That simple gospel message is needed more than ever today. A 2013 Harris Poll found that, while a strong majority (74%) of U.S. adults did believe in God, this belief was in decline when compared to previous years, as just over four in five (82%) expressed a belief in God in 2005, 2007, and 2009. In another decline, only 54% of Americans were “absolutely certain” in God’s existence, a 12% decrease over the last decade.
A 2017 Gallup Poll found that 87 percent of those surveyed said they believed in God (64% that God definitely exists; 16% that God probably exists, but have a little doubt; 5% that God probably exists, but have lots of doubt). Yet, while 54 percent claimed to be a member of a church or synagogue, only 35 percent had attended in the last seven days. Attendance frequency was reported at every week (23%), almost every week (11%), once a month (12%), seldom (25%), and never (27%). Only 42 percent considered themselves to be “born-again” Christians.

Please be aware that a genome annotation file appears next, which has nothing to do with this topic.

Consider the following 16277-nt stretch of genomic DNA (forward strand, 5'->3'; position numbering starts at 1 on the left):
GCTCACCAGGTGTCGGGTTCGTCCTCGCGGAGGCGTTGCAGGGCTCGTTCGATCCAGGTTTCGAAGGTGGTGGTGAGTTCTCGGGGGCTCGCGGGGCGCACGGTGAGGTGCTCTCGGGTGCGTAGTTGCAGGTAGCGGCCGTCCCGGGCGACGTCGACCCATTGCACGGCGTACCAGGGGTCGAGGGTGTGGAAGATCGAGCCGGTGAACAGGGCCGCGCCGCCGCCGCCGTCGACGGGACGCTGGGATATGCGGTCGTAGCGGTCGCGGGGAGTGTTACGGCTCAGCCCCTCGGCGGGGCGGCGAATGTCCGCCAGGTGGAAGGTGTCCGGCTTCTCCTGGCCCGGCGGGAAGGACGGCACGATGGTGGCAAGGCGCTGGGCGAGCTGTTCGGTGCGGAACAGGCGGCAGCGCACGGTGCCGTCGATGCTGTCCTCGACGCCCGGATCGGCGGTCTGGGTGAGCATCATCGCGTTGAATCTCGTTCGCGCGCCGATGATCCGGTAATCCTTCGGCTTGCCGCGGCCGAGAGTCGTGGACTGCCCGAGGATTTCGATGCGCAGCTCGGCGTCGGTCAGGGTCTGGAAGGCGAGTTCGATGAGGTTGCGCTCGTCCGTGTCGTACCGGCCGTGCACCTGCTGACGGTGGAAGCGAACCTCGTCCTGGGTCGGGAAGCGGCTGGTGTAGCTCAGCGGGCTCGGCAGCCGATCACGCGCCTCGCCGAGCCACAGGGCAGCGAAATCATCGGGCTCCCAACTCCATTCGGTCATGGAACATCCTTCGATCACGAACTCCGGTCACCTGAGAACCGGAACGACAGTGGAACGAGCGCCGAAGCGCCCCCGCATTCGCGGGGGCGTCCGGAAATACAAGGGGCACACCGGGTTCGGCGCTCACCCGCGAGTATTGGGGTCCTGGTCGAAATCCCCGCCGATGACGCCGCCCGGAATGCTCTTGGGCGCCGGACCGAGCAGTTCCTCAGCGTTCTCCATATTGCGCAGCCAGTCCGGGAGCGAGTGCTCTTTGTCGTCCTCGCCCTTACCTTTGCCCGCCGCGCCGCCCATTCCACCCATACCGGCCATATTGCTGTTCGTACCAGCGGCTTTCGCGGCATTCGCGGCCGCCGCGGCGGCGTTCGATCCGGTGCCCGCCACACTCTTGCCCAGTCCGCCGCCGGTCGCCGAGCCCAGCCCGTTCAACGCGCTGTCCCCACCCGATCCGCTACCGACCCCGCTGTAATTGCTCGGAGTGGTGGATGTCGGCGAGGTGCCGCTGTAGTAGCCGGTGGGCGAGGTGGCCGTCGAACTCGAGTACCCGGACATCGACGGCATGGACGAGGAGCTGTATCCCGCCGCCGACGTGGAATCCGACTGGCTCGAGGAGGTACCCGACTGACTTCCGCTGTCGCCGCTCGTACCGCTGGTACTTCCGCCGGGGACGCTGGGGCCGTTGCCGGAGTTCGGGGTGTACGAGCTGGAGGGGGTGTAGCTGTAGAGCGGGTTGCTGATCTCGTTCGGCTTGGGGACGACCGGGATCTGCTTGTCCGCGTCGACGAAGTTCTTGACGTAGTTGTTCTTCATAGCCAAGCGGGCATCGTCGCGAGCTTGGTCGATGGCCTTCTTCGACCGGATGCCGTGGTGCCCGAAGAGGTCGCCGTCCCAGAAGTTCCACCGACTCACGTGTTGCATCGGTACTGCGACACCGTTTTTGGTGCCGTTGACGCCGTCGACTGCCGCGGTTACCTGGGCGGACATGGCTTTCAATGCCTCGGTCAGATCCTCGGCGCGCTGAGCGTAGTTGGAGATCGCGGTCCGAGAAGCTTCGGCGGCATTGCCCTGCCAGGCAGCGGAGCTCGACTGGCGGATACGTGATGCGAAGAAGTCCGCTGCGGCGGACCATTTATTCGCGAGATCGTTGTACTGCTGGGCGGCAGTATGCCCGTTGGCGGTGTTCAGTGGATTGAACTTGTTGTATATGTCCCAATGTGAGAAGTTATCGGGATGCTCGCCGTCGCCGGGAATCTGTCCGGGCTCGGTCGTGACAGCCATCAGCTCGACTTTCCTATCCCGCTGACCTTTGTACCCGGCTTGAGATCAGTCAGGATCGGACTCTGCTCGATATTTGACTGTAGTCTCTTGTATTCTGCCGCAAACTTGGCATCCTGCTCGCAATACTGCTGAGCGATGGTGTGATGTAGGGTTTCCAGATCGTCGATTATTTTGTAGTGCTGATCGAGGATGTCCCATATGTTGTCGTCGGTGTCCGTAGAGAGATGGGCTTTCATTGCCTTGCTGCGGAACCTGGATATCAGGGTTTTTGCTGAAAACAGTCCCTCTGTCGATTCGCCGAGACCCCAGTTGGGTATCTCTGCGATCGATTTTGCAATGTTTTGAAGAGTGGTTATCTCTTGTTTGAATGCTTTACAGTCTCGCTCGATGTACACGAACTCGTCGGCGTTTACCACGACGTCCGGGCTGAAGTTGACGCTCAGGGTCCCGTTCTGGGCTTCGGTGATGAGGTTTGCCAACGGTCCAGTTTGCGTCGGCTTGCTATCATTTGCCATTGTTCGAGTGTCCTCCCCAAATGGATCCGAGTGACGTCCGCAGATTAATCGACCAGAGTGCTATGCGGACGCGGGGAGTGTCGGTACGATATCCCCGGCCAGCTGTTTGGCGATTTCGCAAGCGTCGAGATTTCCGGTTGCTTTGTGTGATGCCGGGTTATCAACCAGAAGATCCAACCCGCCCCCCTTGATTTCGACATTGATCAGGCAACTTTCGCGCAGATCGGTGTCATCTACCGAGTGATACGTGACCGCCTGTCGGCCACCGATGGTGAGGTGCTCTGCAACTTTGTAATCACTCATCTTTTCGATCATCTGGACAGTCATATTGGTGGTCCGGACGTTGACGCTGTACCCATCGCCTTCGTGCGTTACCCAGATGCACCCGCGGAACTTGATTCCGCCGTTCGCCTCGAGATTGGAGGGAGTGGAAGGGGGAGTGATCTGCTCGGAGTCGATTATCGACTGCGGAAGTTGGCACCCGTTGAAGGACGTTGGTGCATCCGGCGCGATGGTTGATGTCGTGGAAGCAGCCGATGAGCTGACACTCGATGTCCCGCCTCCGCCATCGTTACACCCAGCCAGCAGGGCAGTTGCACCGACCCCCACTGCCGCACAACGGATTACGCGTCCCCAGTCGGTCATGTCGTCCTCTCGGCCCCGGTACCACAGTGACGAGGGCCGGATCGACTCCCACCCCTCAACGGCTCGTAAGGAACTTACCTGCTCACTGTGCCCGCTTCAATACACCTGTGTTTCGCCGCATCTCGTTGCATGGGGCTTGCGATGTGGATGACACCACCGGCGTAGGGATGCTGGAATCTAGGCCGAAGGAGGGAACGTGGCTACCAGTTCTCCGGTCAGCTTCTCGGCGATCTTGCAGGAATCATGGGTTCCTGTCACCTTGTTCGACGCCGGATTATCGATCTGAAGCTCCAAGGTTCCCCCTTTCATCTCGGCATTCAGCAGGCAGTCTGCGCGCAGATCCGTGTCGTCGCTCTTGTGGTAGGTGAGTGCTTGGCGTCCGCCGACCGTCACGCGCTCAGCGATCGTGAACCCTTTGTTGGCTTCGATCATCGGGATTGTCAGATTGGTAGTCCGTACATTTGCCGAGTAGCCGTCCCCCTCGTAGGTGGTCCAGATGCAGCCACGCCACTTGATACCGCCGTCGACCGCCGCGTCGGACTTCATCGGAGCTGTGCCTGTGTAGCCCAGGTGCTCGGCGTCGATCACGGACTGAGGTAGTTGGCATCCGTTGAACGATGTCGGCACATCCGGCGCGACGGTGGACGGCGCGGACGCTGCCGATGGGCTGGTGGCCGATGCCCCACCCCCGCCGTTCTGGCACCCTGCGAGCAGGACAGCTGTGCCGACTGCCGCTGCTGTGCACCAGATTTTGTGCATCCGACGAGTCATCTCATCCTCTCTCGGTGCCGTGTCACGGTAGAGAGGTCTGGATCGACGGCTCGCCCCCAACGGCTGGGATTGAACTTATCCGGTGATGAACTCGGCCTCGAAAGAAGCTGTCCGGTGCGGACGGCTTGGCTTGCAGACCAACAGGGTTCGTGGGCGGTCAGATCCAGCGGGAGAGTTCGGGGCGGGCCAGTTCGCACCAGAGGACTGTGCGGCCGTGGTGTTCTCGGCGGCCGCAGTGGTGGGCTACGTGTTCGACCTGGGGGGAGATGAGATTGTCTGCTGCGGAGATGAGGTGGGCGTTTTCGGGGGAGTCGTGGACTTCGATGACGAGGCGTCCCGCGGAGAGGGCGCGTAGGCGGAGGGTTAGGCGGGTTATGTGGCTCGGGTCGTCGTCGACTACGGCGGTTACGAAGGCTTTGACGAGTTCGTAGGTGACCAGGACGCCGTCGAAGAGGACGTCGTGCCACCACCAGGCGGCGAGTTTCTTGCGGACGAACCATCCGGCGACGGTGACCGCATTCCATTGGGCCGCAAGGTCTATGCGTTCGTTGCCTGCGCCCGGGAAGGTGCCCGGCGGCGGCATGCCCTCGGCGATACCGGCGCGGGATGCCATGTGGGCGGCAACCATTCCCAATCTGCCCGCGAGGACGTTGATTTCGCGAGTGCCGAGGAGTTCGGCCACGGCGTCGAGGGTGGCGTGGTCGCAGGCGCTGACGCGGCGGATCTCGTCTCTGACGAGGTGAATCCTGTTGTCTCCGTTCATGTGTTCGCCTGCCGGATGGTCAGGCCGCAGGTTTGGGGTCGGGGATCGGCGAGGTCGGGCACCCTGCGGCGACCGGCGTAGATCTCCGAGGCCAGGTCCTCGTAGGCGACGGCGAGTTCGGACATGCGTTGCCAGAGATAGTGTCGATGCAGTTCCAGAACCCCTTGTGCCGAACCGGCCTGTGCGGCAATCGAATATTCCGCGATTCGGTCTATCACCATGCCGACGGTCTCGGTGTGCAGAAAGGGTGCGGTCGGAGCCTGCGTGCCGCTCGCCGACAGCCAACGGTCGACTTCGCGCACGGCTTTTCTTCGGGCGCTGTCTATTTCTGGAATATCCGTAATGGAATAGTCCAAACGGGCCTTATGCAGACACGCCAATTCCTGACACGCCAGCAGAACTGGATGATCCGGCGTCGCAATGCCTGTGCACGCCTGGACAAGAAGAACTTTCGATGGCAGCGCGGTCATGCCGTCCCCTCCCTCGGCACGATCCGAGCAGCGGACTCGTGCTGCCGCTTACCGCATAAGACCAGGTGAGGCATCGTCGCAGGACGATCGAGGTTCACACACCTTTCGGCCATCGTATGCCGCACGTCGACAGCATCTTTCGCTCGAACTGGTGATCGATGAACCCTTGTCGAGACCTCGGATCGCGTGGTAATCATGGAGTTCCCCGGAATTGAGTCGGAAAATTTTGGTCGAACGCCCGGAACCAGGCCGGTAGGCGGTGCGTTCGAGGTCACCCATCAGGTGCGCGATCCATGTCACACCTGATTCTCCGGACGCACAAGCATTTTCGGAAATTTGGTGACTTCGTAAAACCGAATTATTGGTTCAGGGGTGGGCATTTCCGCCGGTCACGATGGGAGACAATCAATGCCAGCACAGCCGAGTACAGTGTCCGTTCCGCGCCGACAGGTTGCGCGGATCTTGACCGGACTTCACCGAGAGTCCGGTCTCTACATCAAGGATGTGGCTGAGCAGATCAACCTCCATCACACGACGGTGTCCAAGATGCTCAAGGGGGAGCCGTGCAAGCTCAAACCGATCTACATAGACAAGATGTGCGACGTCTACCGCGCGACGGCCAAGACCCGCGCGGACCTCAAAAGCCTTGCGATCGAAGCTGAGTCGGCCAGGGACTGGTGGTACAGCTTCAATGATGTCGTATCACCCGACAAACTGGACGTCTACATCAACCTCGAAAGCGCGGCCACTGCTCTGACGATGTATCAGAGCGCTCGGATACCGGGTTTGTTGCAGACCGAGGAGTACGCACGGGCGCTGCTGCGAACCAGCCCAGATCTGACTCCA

The increasing number of “those who wonder” creates a fertile opportunity for evangelism. But I question if the church as a whole is really responding passionately to those who may be searching for the answer.
It is the undecided and unconvinced that Satan entices. In 1 Peter 5:8, we read, “Be … alert. Your enemy the devil prowls around like a roaring lion looking for someone to devour.” Are we awake to the reality that our nation increasingly (44%) feels that “God observes, but does not control what happens on earth”?